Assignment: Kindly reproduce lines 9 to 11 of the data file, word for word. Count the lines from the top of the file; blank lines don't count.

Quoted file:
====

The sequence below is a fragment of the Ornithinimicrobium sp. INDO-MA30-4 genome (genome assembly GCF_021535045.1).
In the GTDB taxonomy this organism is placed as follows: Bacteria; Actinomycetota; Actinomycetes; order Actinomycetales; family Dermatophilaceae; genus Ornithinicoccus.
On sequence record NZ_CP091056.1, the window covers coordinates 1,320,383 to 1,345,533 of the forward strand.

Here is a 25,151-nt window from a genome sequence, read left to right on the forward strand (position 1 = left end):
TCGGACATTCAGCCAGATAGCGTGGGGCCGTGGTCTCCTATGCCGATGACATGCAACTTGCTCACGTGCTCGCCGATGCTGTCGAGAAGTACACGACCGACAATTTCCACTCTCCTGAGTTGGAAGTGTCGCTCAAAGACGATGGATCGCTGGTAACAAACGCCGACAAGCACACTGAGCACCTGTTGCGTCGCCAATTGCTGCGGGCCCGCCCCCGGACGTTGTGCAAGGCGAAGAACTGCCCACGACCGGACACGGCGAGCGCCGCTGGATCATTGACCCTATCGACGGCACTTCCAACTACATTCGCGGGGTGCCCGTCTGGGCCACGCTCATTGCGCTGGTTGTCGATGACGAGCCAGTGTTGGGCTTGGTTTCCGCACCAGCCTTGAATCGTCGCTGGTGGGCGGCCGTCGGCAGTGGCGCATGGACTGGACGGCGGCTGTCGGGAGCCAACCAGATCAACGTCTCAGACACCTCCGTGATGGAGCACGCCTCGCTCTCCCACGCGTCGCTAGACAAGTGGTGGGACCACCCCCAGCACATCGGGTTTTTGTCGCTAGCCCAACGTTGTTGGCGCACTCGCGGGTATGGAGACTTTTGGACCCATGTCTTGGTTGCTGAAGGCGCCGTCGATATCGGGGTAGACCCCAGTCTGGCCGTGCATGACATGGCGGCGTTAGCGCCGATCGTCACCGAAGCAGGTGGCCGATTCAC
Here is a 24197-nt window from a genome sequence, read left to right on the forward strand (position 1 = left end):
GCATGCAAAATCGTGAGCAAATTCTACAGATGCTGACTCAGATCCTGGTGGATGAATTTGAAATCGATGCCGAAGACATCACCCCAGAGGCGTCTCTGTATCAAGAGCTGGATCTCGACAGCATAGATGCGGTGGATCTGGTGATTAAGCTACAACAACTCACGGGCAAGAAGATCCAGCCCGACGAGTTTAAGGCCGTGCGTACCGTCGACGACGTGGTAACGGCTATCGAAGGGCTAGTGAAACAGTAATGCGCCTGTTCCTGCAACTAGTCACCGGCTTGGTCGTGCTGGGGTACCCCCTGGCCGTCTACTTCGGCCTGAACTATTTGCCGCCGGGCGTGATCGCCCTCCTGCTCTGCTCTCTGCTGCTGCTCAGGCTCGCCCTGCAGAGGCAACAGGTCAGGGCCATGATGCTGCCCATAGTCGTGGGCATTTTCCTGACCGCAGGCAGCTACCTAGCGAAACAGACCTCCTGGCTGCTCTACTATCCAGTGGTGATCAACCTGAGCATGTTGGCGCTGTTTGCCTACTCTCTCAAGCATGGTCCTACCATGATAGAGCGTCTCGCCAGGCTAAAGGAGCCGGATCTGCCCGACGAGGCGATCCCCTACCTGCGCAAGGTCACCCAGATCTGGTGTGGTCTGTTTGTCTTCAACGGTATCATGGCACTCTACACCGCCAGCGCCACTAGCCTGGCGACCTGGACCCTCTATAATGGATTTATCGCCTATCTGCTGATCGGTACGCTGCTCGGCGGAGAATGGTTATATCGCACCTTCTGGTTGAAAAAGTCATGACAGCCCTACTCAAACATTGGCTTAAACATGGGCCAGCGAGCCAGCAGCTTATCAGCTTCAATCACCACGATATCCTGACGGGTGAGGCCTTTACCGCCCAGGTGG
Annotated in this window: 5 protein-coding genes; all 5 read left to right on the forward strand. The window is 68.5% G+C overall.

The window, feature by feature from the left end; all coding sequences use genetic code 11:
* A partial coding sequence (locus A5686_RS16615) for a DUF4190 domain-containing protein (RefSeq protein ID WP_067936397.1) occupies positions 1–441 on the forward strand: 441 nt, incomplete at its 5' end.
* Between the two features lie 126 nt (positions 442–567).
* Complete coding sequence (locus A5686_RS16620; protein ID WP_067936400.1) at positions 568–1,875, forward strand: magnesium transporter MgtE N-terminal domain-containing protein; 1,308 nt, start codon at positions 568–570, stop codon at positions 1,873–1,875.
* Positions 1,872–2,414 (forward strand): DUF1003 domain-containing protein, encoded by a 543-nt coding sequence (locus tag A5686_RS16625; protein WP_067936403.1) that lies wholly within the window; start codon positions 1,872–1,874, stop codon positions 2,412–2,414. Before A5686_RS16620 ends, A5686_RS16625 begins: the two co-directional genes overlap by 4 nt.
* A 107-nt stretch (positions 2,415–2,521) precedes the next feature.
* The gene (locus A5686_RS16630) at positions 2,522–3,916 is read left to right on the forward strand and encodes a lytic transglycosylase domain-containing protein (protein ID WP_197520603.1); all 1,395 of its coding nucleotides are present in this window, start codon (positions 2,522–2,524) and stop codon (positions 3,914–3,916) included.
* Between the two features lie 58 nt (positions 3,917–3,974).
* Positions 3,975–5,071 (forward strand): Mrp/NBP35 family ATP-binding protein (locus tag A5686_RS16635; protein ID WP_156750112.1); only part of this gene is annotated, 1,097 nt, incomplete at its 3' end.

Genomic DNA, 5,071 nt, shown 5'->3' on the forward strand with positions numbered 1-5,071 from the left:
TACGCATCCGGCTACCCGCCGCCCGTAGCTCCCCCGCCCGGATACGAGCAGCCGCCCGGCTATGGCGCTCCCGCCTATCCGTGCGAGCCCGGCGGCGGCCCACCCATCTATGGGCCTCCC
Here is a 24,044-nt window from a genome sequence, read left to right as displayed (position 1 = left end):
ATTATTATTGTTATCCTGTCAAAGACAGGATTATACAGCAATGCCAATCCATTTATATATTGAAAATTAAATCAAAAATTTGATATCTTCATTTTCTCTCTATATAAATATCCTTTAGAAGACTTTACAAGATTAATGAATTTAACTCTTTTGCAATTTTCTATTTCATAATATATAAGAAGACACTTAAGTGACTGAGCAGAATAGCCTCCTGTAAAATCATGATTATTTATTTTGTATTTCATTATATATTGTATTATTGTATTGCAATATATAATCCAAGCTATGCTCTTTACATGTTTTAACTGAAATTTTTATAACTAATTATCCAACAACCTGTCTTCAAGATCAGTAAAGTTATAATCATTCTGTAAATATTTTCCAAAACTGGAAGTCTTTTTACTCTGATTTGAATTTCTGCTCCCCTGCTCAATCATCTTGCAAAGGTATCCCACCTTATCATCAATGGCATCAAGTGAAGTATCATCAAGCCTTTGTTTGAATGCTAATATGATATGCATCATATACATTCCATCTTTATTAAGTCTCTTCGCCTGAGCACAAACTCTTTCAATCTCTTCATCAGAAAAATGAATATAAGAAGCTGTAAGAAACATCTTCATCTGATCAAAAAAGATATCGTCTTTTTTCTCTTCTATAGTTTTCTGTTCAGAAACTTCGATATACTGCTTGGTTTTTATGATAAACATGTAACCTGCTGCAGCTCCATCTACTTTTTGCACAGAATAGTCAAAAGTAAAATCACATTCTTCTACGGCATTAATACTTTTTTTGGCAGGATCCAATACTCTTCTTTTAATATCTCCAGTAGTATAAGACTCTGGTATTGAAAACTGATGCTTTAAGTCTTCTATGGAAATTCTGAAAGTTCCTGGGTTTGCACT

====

The window, feature by feature from the left end; all coding sequences use genetic code 11:
* A partial coding sequence (locus A5686_RS16615) for a DUF4190 domain-containing protein (RefSeq protein ID WP_067936397.1) occupies positions 1–441 on the forward strand: 441 nt, incomplete at its 5' end.
* Between the two features lie 126 nt (positions 442–567).